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China Jails Revered Uyghur Scholar For Life in Cultural Crackdown
Amid its sweeping crackdown in Xinjiang, China has now decided to sentence renowned Uyghur scholar and folklorist Rahile Dawut to life in prison, a rights group revealed this week, sparking grief and fury. The California-based Dui Hua Foundation disclosed Thursday that Dawut was handed a life term after disappearing in 2017, citing a Chinese government source.
Dawut's daughter said the harsh sentence on her innocent mother, a respected academic, leaves her distraught and demanding her immediate release. The prominent scholar's jailing signifies China's harsh drive to suppress Uyghur academics and culture itself.
Over 300 Uyghur intellectuals have been detained, striking at the heart of their traditions according to advocates. Rights groups estimate up to three million Uyghurs and other Muslim minorities have been arbitrarily incarcerated in internment camps in Xinjiang.
The US and other nations accuse China of genocide and crimes against humanity through its systematic repression. But Beijing denies abuses, saying it runs vocational centers to counter extremism. It has provided scant information on Dawut's case.
Disappeared Since 2017, Secretly Jailed For 'Splittism'
Dawut vanished in 2017 and was then tried and convicted in 2018 on alleged separatism charges frequently used to target Uyghurs. She unsuccessfully appealed the unknown sentence before being jailed for life according to the new information.
Her research focused on Uyghur customs and oral histories. As a prominent cultural figure, Dawut lectured globally and published seminal books on preserving traditions. She was a professor at Xinjiang University when detained.
Advocates say her sentencing despite outstanding scholarly contributions demonstrates China's clear intent to culturally annihilate Uyghurs. By jailing esteemed intellectuals, Beijing aims to rip the heart out of the community and erase their identity according to critics.
Family and Colleagues Grieve a Major Loss for Uyghur Heritage
Dawut's daughter voiced anguish over her innocent mother unjustly imprisoned, calling for her immediate release on humanitarian grounds. Her students and scholarly community also grieved the tragic abuse of power.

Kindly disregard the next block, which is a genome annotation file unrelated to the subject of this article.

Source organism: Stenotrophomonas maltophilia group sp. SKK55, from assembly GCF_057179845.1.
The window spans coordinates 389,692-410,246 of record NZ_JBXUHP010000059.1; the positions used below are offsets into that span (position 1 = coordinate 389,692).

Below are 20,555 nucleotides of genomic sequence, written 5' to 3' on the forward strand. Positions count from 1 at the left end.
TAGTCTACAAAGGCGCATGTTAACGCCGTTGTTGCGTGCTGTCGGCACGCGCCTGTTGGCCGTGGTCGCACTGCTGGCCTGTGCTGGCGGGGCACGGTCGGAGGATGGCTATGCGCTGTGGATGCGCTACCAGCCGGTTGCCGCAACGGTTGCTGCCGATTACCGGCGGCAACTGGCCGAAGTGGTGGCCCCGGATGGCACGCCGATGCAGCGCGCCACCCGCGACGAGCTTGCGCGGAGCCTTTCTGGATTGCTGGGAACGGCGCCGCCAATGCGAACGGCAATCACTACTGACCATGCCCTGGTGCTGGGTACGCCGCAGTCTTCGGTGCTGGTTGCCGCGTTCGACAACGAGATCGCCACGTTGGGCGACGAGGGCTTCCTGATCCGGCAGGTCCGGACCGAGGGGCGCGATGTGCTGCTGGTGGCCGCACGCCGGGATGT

Rights groups urged China to free Dawut and other jailed Uyghur academics immediately, calling her life sentence a cruel tragedy depriving Uyghurs of their heroes. But prospects appear dim without sharper global backlash over China's repression in Xinjiang.
Cultural Erasure Part of China's Broader Campaign of Assimilation
Experts argue destroying symbols of Uyghur identity serves China's goal of forcibly assimilating the minority into the dominant Han culture through its integrationist drive.
Along with mass detentions, forced labor schemes, sterilization and youth separation, demolishing Uyghur language, intellectual life and religion aims to dissolve resistance against the state's vision. But critics say this amounts to cultural genocide, suffocating Uyghur existence.
Dawut's harsh sentencing demonstrates why China's blanket denial of any abuses in Xinjiang fails to withstand evidence. While some perpetrators may face justice eventually, irreparable harm continues before decisive action is taken.
An Esteemed Woman of Letters Reduced to Another Number
Accounts of Uyghurs enduring arbitrary detention and separation from loved ones have become numbingly commonplace. Each tragedy echoes the communal trauma.
But Rahile Dawut was no ordinary victim. She was Central Asia's foremost female ethnographer, renowned for preserving Uyghur folk wisdom. Her books were considered cultural treasures, making China's reduction of this woman of letters to another anonymous prisoner even more appalling.
Her jailing triggers global outrage but also deeper despair over a seemingly unstoppable assimilationist agenda. Far more than her own freedom, the Uyghur people yearn for the freedom of their threatened traditions that Dawut so powerfully represented.
Yet after erasing hundreds of intellectuals and razing cultural sites, China seems undeterred in systematically reprogramming Xinjiang's minorities to erase the unique identities it deems threatening.
Without urgent change, fear grows that Dawut's treasured scholarship risks being reduced to records in exile while becoming forbidden knowledge in its ancestral homeland. Extinguishing the light of Uyghur heritage serves a dark purpose that demands determined resistance.
Summarised from the original article by - voanews.com
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